Al Eschbach (1945- ), considered by some as the father of sports talk radio, heard one listener in 1976 who didn’t think a Jersey City guy would make it as a sports announcer in Oklahoma. Four decades later, his broadcasts are more popular than ever. He worked for the Oklahoma Daily at OU, Norman Transcript, and The Oklahoma Journal. He started at KTOK as sports director in 1976 and worked for various radio and TV stations since. Eschbach is in the Oklahoma Broadcasters Hall of Fame and teaches at OU’s Gaylord College.

Rusty Ferguson (1961- ) comes from a family dedicated to newspapers and their communities. The third-generation publisher of The Cleveland American, The Hominy News-Progress and The Pawnee Chief. He was president of the Oklahoma Press Association in 2012 and served as the Cleveland Chamber of Commerce president three times. He is the fourth member of the Ferguson family to be inducted into the Oklahoma Journalism Hall of Fame—his grandfather Jo. O, his uncle D. Jo and his father, Larry.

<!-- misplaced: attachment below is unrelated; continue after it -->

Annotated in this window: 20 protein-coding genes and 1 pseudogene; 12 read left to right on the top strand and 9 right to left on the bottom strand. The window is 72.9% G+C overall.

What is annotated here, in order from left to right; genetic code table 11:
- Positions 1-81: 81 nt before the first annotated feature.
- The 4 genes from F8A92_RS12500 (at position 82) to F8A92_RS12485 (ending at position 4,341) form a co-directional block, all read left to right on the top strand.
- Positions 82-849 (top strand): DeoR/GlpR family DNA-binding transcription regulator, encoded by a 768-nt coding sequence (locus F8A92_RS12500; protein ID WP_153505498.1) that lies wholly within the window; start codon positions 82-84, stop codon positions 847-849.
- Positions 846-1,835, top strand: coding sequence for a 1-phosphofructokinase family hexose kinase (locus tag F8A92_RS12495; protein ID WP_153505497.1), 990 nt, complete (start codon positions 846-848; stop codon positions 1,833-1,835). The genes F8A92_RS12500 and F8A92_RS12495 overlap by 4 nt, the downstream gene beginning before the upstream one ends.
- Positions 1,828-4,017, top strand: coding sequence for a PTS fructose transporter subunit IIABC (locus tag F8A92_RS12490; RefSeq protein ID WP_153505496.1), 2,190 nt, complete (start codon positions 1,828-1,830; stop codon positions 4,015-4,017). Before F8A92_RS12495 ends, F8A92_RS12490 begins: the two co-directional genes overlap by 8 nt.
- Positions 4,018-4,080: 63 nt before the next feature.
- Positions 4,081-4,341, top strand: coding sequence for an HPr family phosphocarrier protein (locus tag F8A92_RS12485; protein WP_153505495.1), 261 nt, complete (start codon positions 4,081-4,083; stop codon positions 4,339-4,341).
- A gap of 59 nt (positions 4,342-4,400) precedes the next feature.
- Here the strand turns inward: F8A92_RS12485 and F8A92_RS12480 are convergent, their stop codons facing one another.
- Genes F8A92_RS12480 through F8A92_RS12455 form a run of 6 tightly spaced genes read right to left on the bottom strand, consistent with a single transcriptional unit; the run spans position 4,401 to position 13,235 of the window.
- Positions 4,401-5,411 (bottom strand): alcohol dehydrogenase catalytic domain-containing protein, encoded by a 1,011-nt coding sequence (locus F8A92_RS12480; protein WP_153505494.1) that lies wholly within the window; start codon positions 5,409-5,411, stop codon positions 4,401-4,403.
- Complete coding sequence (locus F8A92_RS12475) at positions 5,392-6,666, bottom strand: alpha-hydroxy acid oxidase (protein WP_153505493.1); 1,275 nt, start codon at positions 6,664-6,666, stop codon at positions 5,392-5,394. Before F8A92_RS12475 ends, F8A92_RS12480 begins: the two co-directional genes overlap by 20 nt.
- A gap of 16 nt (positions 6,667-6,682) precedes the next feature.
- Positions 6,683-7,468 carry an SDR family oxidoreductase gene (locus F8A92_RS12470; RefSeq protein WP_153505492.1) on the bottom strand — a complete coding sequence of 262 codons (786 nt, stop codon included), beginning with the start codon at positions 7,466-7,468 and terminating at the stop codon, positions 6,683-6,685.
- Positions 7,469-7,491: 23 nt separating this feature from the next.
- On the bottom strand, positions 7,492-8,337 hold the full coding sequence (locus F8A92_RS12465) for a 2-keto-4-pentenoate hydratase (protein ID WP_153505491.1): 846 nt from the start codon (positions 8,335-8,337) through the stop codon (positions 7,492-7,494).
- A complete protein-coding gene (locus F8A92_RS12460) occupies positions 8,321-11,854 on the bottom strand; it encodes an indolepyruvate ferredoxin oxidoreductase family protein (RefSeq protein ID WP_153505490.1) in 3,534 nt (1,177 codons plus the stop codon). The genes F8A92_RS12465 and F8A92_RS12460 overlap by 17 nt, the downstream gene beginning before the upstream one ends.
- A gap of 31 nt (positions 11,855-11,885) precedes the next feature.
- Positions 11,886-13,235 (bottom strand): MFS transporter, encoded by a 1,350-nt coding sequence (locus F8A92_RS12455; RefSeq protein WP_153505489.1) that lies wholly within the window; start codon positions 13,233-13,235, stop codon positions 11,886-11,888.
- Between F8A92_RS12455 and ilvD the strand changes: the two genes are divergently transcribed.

Lori Fullbright (1966- ) knew at age 12 she would be a TV reporter. The Bolivar, Mo., native followed her dream, starting at Missouri stations before moving to KOTV in Tulsa, where for 27 years, she has specialized in crime reporting. She has dedicated her career to sharing victim stories with sensitivity and telling stories that are fact-based and balanced. Civic work in crime prevention and promoting key women’s issues has earned her many awards. She has reported nationally and internationally on Oklahomans, including American military in Iraq, Bosnia and at sea.

Rochelle Hines (1963- ) covered major Oklahoma tragedies during her media career in the 22 years she worked for The Associated Press. Her work included covering the Oklahoma City bombing, the 1999 tornado, and the execution of several inmates at the Oklahoma State Penitentiary. Her stories at OU’s Oklahoma Daily about two teenagers on Oklahoma’s death row earned her the Hearst Award.